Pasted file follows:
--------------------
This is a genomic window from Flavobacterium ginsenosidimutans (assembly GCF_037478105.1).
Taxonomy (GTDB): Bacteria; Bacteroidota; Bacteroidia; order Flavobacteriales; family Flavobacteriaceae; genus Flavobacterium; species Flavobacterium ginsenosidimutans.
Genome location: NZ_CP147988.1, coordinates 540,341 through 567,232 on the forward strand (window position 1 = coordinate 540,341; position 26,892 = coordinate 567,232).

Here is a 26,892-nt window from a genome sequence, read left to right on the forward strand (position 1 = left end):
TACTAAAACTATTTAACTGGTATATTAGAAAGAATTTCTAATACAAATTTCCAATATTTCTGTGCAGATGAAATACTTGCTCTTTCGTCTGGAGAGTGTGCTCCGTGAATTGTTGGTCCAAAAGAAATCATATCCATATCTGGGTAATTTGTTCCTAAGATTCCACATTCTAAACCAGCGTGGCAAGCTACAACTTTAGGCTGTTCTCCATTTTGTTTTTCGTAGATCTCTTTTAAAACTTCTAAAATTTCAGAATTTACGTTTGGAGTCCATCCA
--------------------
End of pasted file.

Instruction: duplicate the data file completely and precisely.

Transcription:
This is a genomic window from Flavobacterium ginsenosidimutans (assembly GCF_037478105.1).
Taxonomy (GTDB): Bacteria; Bacteroidota; Bacteroidia; order Flavobacteriales; family Flavobacteriaceae; genus Flavobacterium; species Flavobacterium ginsenosidimutans.
Genome location: NZ_CP147988.1, coordinates 540,341 through 567,232 on the forward strand (window position 1 = coordinate 540,341; position 26,892 = coordinate 567,232).

Here is a 26,892-nt window from a genome sequence, read left to right on the forward strand (position 1 = left end):
TACTAAAACTATTTAACTGGTATATTAGAAAGAATTTCTAATACAAATTTCCAATATTTCTGTGCAGATGAAATACTTGCTCTTTCGTCTGGAGAGTGTGCTCCGTGAATTGTTGGTCCAAAAGAAATCATATCCATATCTGGGTAATTTGTTCCTAAGATTCCACATTCTAAACCAGCGTGGCAAGCTACAACTTTAGGCTGTTCTCCATTTTGTTTTTCGTAGATCTCTTTTAAAACTTCTAAAATTTCAGAATTTACGTTTGGAGTCCATCCA